All In: The Poker Movie

With cable channels, poker is, literally, now on television every day of the year, oftentimes for many hours. Powered by an explosion in online playing, it's a multi-billion-dollar industry, and a far cry from the late 1980s and early '90s, when the game was in decline. These trends and more get spotlighted in Douglas Tirola's All In: The Poker Movie, an achingly comprehensive documentary that unfolds in scattershot form, yet still remains entertaining enough to engage non-players, even as it neglects to provide a basic overview of different styles (the insidious, divisive creep of "Texas Hold 'Em"!) or indeed a working definition of the game itself.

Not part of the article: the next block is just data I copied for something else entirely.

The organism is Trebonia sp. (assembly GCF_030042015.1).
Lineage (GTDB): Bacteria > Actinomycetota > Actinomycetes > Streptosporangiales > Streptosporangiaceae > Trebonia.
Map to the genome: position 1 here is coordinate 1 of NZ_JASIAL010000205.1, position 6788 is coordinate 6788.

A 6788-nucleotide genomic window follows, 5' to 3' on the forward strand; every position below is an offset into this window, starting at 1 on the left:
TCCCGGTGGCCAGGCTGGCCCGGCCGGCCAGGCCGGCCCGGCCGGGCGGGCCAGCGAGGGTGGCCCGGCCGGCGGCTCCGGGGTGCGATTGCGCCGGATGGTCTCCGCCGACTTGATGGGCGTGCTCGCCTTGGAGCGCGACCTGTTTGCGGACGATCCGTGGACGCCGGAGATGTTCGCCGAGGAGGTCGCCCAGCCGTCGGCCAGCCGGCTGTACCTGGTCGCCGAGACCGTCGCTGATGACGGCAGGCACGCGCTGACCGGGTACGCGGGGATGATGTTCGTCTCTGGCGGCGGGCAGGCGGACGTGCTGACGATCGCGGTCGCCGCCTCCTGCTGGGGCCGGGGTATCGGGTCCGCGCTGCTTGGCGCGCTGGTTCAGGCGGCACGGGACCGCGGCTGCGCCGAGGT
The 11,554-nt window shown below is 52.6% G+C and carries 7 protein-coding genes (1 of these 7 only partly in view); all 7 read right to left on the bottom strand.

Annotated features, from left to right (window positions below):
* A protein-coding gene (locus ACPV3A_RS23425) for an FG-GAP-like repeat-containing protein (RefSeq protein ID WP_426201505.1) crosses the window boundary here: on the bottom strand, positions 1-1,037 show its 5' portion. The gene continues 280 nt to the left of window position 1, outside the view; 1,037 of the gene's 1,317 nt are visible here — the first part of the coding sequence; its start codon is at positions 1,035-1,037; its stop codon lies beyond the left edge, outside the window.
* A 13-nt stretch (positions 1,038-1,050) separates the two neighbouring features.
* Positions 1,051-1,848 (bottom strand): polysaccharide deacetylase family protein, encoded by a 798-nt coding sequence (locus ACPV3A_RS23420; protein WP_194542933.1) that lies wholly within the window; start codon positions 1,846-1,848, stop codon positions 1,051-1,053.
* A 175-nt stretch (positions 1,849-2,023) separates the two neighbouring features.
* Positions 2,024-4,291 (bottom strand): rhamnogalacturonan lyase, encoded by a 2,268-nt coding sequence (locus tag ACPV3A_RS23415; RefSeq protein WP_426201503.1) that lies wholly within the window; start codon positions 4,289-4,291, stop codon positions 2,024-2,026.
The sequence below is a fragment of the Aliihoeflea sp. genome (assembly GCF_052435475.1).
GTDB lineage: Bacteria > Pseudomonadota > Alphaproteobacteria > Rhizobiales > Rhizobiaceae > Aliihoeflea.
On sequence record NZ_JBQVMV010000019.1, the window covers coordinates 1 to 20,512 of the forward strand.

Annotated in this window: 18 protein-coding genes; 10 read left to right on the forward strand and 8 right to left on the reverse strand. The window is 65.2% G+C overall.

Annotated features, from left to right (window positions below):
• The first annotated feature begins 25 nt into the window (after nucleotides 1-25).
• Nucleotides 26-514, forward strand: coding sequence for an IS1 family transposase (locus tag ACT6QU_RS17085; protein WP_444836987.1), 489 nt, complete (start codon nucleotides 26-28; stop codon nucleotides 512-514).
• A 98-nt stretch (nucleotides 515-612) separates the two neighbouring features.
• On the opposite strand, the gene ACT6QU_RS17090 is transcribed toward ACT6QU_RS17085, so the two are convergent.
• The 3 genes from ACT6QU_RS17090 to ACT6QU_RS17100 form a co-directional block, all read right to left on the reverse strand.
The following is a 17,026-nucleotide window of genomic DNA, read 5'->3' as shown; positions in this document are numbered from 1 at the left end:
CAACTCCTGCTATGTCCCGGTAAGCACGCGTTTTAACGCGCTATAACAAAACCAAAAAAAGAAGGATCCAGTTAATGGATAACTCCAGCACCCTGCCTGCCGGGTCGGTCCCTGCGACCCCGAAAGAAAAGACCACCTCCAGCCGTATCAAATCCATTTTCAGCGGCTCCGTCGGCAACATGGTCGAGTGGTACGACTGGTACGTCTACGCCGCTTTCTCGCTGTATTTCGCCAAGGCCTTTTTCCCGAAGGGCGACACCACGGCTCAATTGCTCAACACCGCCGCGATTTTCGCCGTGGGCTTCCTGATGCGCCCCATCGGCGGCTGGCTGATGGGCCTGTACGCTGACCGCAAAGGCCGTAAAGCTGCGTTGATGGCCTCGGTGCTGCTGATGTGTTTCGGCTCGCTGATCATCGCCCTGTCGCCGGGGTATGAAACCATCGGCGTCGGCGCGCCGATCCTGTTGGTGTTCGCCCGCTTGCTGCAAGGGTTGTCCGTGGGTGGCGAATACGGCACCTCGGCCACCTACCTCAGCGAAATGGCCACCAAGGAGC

Celeb aficionados like Matt Damon, Jennifer Tilly, Denny Crum, Evander Holyfield and The Simpsons co-creator Sam Simon get face time here, but most of the interviewees are industry insiders, whose stories — about high-stakes, secret Mayfair Club matches, or Henry Orenstein's card camera innovation, which helped make poker watchable for the layperson — are interesting and colorful. There's plenty of high-falutin' talk that wildly lionizes the game (I'm willing to entertain a description of it as "the epitome of capitalism," and emblematic of the American spirit, but less certain that poker is "love, life, religion and politics, all wrapped up into one"), yet Tirola has clearly cast his net far and wide. Using Chris Moneymaker, a self-described "gambling degenerate" and Joe Everyman who pulled off a shocking victory at the 2003 World Series of Poker, as his narrative spine is also a good choice. It gives All In some semblance of normal heartbeat, even if a viewer doesn't know a straight flush from a full house.

 

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